Megan Campbell was the kind of prospective buyer most home builders turn away.
The 28-year-old single mother's credit score dipped into the 500s from erroneous or unpaid utility bills. And her tip-heavy income as a server at Cheddar's Casual Cafe didn't convince lenders she could handle a big loan.
But in February, Campbell enrolled in a counseling program with Lennar, called "Project Dream Home" that the builder said could get her finances back on track.
Within five months, her FICO credit score jumped nearly 40 points to 621, allowing her to qualify for an $83,000 mortgage from the builder's in-house lender.
She left her Brandon apartment for a four-bedroom townhome in Lakeland's Autumnwood Grove subdivision. The builder paid all closing costs, and she moved in with only $500 down.
"They did everything they could to make this possible for me," Campbell said. "Who gets into a home for $500, a brand new home at that?"
Campbell's "miracle" loan, as she called it, came from the work of a growing program offered by big builders: free financial counseling and credit help for buyers struggling to secure a loan.
Some of Tampa Bay's biggest-selling builders, including Lennar, Taylor Morrison, D.R. Horton and Pulte Homes, all offer similar programs intended to seal deals with prospective buyers they would otherwise leave behind.
Builders said their credit "coaches," "counselors" or "advocates" help participants navigate credit roadblocks and lending standards that remain stubbornly high.
Demand for mortgages has grown in the last six months, according to a Federal Reserve survey of senior lending officers released Wednesday, but many banks remain leery of handing out new mortgages, a frustration builders say they're helping buyers to avoid.
Many program participants, counselors said, are first-time buyers worried about qualifying or former homeowners burned by foreclosures or short sales. Some builders credit the programs' growth with an uptick in new-home sales.
"This was a part of the market that was there, in our face, that we didn't know what to do with," said Dave Parker, Lennar's Central Florida director of sales and marketing.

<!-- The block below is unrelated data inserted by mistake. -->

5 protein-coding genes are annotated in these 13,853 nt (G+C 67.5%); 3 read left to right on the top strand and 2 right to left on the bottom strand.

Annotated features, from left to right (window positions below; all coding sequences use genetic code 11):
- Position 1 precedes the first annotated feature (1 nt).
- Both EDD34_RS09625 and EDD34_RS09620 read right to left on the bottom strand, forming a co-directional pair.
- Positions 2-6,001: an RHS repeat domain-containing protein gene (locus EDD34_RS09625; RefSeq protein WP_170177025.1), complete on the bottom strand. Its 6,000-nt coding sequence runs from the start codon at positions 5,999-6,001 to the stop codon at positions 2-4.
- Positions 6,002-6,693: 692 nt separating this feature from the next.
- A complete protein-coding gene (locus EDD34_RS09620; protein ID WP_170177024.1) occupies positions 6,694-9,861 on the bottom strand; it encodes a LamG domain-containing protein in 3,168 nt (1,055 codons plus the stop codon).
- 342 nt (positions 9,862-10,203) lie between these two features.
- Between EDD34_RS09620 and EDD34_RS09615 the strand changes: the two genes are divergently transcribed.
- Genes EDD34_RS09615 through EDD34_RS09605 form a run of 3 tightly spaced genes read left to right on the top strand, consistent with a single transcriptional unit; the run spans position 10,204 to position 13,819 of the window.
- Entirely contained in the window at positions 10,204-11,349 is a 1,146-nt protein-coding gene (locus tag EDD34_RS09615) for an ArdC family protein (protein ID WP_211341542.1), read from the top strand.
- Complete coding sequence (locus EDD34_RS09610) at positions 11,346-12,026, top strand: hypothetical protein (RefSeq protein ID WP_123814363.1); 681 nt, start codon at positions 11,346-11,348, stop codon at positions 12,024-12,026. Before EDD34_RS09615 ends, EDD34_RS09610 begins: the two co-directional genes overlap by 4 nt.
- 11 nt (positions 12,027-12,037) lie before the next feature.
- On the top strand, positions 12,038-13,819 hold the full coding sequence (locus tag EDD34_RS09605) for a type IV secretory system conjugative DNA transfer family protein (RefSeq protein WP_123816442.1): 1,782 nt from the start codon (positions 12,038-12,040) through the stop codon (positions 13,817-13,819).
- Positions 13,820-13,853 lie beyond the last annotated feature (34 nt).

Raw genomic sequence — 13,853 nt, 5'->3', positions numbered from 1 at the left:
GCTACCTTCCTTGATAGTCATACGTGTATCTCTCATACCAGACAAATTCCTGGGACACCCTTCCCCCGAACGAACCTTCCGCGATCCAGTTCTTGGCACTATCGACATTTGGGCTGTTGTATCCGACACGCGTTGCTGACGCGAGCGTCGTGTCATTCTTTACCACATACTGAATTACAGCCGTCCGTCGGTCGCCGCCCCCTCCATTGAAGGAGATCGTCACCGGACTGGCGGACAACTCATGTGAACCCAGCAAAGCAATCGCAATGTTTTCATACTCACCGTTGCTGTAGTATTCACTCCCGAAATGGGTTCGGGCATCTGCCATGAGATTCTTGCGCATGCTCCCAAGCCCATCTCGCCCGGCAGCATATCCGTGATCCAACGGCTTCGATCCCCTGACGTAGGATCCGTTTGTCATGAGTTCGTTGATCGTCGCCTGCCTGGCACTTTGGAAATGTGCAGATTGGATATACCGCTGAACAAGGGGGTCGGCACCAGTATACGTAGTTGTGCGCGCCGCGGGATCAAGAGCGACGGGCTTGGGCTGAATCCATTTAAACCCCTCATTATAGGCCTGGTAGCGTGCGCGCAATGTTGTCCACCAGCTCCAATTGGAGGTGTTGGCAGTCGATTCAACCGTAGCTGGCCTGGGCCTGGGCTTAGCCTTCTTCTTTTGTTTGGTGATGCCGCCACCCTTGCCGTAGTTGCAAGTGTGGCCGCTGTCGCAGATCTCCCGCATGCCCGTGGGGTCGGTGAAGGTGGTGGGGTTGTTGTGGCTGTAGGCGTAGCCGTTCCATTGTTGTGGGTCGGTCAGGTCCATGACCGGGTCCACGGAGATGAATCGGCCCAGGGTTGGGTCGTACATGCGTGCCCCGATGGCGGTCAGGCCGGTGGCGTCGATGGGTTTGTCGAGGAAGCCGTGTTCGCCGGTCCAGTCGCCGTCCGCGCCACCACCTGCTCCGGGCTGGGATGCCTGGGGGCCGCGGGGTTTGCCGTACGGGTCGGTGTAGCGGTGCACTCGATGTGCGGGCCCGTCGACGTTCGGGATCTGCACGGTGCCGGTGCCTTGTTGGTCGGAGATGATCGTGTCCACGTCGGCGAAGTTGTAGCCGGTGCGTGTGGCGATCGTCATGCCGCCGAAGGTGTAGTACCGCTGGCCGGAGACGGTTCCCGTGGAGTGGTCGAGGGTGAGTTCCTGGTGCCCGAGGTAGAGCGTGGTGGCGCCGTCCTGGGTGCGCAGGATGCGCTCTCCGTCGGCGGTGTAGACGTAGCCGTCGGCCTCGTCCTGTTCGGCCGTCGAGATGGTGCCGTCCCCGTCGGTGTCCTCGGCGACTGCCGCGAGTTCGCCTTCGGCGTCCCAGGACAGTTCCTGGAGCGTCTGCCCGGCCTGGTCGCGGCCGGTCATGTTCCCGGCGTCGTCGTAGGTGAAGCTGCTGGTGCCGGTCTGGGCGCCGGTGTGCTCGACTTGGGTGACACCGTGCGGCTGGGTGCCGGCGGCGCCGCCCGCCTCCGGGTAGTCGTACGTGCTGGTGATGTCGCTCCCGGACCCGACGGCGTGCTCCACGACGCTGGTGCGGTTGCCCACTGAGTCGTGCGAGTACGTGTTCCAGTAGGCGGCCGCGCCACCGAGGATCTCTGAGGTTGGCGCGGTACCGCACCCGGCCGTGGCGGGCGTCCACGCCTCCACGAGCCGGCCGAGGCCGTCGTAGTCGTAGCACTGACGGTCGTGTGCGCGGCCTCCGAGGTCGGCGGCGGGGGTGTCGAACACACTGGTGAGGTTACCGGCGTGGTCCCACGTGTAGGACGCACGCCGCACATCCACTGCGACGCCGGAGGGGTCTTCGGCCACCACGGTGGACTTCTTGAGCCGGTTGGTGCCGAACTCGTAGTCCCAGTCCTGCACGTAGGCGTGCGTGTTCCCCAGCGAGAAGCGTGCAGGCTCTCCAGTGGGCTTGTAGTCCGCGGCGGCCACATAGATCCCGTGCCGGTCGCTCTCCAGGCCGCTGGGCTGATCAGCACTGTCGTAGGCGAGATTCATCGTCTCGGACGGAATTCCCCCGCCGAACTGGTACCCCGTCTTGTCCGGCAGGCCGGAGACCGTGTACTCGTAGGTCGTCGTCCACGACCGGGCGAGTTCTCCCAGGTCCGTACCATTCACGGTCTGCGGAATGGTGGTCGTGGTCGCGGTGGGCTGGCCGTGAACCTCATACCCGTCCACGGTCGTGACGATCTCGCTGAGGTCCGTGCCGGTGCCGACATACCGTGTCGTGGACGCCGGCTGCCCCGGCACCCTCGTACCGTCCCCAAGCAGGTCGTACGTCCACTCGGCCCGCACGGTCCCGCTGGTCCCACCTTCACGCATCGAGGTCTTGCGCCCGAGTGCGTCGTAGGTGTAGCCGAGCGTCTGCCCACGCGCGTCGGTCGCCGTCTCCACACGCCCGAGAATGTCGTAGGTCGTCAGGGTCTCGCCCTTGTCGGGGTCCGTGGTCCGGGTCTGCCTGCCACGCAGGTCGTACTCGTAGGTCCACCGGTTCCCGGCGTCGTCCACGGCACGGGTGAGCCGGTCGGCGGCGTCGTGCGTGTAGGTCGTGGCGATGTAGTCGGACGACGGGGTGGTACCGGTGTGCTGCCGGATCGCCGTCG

"If they go the normal way of trying to do it themselves, they get frustrated and give up. We help those individuals who don't understand how to help themselves."
But consumer advocates said the programs should raise red flags for eager buyers, who could be guided into unclear deals with little regard for their personal finances.
"Graduates" of the programs are offered loans with the builders' in-house mortgage arms. Many of those loans are government-insured, leaving taxpayers with the bill if buyers default.
"There's no getting around that there is a potential conflict of interest between wanting to sell a house and trying to give someone the best financial advice," said Kathleen Day, a spokeswoman for the nonpartisan Center for Responsible Lending.
"They're trying to sell you something at the same time they're trying to tell you what to do," Day added. "People should go to professional counselors, someone who doesn't have a dog in the fight."
To enroll in the builders' programs, prospective buyers must meet income requirements and submit to counselors financial documents such as tax returns, bank statements and pay stubs.
Improving credit can take several months as counselors hunt down errors in credit reports or instruct buyers on which debts to pay down. Some counselors said they go a step further toward building good credit by helping buyers sign up for new credit cards.
The programs have been a dream for builders still convalescing from the housing bust, and builders predict the programs will bloom as new-home sales recover.
Members in Pulte's Mortgage Financing Advisor service, which launched this spring, bought homes at twice the rate of buyers outside the program, spokeswoman Valerie Dolenga said.